The poppy war in Afghanistan

Thursday, February 23, 2012   |   Posted by Jim Hightower
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Oh to be in Afghanistan again, when the poppies are in bloom!

For a symbol of how America's decade-long war is going in this faraway land, look at the beautiful fields of red poppies flowering so bountifully there. Unfortunately, that bounty symbolizes a failure of an ambitious Western initiative against the Taliban forces. Poppies are the raw material for producing opium, and just one Afghan province produces some 40 percent of the world's opium poppies. That illicit flower power fuels the Taliban with the money to buy weapons, train fighters, bribe Afghan officials, and otherwise make war.

So, the West's strategy has included an all out effort to eradicate poppy production, both by banning the crop and by helping Afghanistan's impoverished sharecroppers switch to such alternatives as wheat and cotton. Good theory! If it works.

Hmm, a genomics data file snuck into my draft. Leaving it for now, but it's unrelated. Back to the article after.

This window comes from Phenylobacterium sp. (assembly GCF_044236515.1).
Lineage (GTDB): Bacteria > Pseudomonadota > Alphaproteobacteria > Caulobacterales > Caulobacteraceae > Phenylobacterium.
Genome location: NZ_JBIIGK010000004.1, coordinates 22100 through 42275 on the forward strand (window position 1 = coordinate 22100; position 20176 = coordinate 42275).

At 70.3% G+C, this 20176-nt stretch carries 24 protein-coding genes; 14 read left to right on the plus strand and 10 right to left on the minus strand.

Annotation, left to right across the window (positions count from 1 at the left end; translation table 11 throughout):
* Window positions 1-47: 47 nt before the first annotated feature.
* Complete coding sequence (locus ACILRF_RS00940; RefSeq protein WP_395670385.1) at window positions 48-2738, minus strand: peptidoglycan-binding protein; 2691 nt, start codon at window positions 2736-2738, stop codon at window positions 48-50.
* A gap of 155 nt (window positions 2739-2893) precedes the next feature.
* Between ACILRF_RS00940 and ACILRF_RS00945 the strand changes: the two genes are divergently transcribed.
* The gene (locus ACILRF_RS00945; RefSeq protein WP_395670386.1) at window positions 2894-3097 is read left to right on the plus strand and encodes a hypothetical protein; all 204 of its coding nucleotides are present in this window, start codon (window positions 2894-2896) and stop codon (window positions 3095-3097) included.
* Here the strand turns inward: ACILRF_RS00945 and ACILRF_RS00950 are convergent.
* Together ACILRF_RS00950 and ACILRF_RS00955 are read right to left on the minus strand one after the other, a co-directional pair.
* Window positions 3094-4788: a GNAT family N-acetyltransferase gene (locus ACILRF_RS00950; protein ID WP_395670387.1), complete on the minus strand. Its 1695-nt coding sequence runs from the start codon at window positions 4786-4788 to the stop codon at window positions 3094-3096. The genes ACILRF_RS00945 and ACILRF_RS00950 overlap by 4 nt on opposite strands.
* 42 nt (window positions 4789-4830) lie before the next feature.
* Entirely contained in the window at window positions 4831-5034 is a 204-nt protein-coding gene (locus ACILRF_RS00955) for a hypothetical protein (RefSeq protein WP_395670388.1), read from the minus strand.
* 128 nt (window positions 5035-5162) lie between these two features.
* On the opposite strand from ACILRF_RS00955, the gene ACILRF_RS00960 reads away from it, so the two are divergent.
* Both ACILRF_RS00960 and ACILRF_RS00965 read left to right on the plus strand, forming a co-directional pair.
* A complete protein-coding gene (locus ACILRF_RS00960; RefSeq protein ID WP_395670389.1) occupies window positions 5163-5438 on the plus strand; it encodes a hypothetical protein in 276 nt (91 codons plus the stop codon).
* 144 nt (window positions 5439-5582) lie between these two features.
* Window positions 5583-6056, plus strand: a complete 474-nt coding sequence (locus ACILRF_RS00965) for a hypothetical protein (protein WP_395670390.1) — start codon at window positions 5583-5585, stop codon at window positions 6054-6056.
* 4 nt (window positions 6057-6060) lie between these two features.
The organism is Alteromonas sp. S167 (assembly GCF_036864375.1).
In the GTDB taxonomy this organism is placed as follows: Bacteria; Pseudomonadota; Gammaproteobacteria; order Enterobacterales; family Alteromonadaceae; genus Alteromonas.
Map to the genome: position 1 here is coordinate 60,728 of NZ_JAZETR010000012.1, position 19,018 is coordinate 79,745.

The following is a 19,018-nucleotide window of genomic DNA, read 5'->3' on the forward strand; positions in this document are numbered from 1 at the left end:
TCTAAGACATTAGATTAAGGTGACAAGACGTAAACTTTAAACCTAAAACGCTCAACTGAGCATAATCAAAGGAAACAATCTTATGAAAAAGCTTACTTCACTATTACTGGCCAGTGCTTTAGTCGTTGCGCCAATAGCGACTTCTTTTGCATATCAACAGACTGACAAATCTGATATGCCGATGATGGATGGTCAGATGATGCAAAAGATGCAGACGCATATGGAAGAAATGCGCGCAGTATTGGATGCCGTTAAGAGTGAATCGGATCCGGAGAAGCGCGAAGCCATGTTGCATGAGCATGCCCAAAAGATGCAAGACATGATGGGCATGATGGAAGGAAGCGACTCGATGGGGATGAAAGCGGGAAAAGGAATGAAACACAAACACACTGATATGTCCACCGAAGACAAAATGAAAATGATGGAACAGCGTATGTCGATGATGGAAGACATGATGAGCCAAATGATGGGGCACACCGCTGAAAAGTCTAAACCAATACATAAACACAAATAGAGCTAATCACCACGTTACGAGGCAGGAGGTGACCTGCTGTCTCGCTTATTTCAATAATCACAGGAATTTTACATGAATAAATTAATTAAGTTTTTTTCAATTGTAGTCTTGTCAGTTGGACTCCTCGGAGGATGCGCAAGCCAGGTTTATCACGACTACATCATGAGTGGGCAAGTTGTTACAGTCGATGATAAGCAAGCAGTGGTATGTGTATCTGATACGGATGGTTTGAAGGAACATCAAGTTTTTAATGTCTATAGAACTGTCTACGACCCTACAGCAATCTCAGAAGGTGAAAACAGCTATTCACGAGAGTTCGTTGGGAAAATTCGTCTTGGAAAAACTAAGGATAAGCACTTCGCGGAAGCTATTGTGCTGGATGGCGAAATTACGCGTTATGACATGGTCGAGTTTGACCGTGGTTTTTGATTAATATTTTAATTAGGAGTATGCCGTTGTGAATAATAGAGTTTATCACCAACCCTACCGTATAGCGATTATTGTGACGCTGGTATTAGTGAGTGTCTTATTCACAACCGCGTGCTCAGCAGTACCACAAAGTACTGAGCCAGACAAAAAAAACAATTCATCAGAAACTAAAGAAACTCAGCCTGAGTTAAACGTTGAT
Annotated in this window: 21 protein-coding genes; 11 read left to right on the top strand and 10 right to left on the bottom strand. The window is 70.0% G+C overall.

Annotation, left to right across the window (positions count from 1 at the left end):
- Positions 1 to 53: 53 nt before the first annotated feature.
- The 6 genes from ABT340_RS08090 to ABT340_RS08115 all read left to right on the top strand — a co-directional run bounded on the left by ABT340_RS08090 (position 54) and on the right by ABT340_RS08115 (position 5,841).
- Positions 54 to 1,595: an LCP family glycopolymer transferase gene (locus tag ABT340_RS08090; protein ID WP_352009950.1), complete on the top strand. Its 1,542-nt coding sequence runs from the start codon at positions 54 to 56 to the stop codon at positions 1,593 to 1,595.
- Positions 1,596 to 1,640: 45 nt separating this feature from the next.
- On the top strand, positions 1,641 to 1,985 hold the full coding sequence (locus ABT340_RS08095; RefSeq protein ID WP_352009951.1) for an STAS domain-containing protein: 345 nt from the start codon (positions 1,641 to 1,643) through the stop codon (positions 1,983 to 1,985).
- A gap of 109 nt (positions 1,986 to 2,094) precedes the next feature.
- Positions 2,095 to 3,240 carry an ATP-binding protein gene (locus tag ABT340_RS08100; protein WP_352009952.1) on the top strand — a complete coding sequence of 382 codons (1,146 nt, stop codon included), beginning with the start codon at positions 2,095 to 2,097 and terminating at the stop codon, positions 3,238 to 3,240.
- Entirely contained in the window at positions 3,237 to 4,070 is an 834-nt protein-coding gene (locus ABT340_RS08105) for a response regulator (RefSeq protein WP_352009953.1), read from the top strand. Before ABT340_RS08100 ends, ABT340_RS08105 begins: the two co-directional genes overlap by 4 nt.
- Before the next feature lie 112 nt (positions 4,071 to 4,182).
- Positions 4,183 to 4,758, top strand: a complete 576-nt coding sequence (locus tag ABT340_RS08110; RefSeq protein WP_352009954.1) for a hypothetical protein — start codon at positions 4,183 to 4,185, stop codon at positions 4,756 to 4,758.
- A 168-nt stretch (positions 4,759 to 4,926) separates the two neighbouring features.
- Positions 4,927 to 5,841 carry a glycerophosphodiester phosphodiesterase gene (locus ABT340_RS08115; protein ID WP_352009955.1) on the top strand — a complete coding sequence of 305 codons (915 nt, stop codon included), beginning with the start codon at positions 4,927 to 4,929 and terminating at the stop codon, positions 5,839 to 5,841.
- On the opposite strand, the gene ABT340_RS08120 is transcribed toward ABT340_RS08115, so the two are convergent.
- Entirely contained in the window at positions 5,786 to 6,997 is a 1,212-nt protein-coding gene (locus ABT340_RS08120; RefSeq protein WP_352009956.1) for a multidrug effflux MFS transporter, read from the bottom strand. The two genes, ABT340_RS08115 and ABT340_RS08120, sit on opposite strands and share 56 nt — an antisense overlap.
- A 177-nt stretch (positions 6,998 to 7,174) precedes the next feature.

It hasn't. Many poppy growers didn't like having their sure cash crop taken away from them, so they moved to a desert region that's under Taliban control and turns out to be remarkably productive poppy land. Meanwhile, those raising wheat and cotton are producing good crops, but the Western development specialists forgot to focus on the key factor in convincing people to switch: profit. Afghan cotton is not competitive with cheaper cotton from Pakistan, plus, the lone cotton mill in the region often isn't working and is notoriously slow in paying farmers.

Bottom line is that more farmers are going into the desert, because, as one put it, "there aren't any other crops where we can make enough money to fill our children's stomachs." Overall poppy production in Afghanistan was up by seven percent last year and is expected to increase more this year.

Trying to win the hearts and minds of the Afghan people is one thing, but first take care of the children's stomachs. All those blooming poppies are yet another sign that we don't know we're doing in Afghanistan.

"In Afghanistan, Poppy Growing Proves Resilient," The New York Times, January 2, 2012.

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